Posts about: How to
Google is trialling a new feature in its search results that lets you see a preview of the webpages without having to bother to visit them. You can see it in this screenshot (from Blogstorm's Google ...
The BBC spends £1.6m a year on digital marketing, according to an FOI request published today at whatdotheyknow.com. The request asked: "I would like to know how much money the BBC has spent on Internet marketing from 2009-2010:
Which Internet marketing methods do the BBC currently use? (e.g SEO, PPC, etc)
How much has been spent on each of these methods between 2009 - 2010?
The government has a form that allows you to report a benefit thief online. I would LOVE to have been in the meeting where they came up with the options in the dropdown menus ....
Google has announced keyboard navigation for Google Instant results - and it's another feature that's likely to hit PPC advertisers in the pocket.
The first result now has a blue arrow next to it, which you can move up and down with your arrow keys. You can then just press enter to go to the result you want. But this means firms with PPC and natural results will find their PPC ad being clicked more.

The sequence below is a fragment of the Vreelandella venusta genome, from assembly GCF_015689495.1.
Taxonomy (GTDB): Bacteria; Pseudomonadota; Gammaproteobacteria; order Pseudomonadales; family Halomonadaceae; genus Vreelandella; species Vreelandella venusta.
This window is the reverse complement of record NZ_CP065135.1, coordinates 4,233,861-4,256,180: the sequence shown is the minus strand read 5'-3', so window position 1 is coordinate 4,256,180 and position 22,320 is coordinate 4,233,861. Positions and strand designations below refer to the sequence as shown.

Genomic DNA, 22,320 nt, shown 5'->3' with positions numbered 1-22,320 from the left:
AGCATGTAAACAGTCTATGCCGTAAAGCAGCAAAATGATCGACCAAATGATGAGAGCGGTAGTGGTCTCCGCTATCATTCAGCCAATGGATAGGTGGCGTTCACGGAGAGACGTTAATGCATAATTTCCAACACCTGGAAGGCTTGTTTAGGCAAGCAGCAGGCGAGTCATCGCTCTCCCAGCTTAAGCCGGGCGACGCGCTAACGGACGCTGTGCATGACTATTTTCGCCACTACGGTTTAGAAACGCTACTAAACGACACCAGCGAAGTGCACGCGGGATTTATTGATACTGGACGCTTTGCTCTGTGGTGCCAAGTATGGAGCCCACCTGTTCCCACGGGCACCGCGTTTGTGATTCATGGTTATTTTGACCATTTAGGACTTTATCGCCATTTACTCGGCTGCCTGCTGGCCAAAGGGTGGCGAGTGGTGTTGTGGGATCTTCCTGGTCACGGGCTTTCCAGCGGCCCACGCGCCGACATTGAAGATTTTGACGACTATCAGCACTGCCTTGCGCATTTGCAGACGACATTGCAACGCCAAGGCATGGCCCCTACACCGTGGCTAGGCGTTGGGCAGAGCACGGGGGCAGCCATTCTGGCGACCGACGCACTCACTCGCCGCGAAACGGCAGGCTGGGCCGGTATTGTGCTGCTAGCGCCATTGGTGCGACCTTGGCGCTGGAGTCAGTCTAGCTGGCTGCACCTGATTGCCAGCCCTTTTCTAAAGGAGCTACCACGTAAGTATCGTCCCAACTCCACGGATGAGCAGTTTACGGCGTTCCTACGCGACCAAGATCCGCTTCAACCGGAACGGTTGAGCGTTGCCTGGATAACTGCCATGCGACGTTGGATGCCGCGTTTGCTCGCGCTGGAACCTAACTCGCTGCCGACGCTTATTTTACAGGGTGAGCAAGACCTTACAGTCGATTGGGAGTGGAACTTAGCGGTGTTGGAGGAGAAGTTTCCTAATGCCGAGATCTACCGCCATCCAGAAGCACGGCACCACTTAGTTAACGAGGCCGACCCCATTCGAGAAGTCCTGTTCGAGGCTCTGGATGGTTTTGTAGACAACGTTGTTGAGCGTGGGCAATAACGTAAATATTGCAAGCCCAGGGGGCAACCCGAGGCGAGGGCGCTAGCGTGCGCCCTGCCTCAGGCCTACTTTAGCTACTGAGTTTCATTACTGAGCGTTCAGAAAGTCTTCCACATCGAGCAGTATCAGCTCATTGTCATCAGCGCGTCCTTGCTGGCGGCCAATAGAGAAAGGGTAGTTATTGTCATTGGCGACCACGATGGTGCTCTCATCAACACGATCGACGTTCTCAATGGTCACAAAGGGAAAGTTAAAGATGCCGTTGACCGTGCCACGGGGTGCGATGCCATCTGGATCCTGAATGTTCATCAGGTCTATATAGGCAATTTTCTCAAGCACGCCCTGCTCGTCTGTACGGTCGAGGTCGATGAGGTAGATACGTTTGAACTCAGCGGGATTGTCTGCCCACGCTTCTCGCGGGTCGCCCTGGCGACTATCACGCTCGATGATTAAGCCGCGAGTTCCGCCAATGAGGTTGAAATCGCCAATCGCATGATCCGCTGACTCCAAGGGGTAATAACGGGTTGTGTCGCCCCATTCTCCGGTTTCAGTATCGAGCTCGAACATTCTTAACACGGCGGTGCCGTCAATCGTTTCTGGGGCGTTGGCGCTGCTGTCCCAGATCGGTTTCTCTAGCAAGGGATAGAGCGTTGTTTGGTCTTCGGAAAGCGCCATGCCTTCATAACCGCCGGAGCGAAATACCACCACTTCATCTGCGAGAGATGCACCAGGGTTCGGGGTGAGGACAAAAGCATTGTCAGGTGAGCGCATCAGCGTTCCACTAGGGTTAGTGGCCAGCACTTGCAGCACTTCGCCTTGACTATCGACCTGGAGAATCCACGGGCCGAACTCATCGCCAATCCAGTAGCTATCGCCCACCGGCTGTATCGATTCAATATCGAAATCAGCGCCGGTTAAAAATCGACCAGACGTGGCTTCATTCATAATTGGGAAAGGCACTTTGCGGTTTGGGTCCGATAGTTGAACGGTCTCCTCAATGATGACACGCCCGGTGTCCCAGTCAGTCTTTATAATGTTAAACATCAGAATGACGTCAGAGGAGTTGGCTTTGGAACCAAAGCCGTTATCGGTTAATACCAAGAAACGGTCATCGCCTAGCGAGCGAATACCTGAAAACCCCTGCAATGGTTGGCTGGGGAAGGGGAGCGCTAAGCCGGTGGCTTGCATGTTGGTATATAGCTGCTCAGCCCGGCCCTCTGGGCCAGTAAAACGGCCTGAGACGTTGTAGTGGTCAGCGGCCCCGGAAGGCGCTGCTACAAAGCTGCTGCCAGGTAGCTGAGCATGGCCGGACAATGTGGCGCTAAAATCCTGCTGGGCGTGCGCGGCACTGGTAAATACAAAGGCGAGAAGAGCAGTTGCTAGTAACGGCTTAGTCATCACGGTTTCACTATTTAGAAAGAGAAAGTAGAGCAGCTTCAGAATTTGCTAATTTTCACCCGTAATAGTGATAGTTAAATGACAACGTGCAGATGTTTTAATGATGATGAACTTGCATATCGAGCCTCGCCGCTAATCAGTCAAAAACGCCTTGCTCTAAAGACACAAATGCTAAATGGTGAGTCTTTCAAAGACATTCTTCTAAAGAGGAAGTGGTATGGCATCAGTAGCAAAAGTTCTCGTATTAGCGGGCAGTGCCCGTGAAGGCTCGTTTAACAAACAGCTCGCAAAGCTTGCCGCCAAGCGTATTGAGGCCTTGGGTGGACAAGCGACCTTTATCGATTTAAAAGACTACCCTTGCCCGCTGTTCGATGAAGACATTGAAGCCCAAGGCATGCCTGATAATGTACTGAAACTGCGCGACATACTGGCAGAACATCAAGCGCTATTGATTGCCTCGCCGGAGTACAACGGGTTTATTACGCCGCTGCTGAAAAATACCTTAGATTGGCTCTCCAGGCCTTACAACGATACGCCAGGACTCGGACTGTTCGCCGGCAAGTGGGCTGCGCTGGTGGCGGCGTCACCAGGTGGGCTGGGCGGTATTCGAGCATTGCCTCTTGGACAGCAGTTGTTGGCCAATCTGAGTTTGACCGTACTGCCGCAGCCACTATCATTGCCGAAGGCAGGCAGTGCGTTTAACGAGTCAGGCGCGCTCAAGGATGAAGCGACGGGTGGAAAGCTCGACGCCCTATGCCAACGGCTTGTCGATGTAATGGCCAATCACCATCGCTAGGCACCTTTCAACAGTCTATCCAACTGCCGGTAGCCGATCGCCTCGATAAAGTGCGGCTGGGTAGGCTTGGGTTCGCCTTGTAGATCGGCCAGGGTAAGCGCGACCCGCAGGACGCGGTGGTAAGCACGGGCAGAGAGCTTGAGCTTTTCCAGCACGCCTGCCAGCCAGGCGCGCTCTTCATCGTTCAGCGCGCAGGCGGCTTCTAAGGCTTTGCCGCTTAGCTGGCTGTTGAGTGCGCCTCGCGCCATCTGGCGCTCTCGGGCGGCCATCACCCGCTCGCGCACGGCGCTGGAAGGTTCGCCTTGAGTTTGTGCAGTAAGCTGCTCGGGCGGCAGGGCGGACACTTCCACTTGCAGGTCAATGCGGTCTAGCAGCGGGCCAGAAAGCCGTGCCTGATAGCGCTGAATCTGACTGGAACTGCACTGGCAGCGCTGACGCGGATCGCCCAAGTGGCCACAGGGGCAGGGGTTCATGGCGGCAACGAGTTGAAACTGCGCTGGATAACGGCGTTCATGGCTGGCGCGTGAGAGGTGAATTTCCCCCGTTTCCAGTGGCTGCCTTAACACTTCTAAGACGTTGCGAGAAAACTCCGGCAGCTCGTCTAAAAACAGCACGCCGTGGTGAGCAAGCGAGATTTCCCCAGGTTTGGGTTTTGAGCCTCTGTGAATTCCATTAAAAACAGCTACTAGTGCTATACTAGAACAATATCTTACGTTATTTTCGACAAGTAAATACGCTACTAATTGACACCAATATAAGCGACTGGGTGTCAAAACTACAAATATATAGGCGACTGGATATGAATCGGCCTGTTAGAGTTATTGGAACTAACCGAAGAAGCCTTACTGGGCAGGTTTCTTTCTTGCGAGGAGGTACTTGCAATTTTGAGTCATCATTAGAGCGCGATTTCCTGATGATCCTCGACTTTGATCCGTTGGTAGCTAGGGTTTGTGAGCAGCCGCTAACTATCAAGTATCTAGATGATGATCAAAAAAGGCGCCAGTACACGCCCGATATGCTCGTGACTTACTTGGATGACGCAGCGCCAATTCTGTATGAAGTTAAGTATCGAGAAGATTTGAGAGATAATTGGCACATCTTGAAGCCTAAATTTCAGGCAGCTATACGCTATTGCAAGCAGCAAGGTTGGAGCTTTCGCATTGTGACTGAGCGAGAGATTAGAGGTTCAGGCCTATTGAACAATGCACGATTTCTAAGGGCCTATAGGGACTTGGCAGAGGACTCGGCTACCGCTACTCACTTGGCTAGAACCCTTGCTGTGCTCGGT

The online flat-rate VAT return used to be hard to use as the instructions by box 6 said to enter your turnover excluding VAT. But if you're on the flat-rate scheme, you were supposed to enter your turnover including VAT - even though it said not to. The government redesigned the form to make this clear. They've done it again and removed the instructions. They are clowns.
I came across an example of Google showing only four results (even though it had found thousands for my search term - something a couple of other people have seen Google testing).
At first I thought it was an idiotic test. Then I decided it was genius.
A lot is written about why newspapers don't link out more (such as this post about the Guardian's approach), with clunky CMSes and problematic workflows often cited as a reason.
Jemima Kiss's tweet made me laugh though after her review of the new Channel 4 news site was published.
I read a post recently called Act now Barclays, or the Boris Bike is here to stay. It argued that Barclays' sponsorship of London's casual cycle-hire scheme was "always doomed to fail" and that we all just refer to the Barclays Cycle Hire scheme as "Boris bikes". Just so, I thought. Stupid marketing people.
Turns out Barclays were right, though. We may all talk about "Boris bikes". But when we want to find the things, we Google "Barclays cycle".
If you fo your own SEO or pay per click advertising, here's how to work out what Google Instant (where Google shows results based on what you've typed so far) means for you.
Google Instant is rolling out - where it starts serving up results as you type, to save you having to press a few more keys in. You can try it as http://www.google.com/webhp?sclient=psy (yes, psy for psychic).
Start looking for analytics, however, and Google shows up its own pages once you get to "anal". Oo-er missus.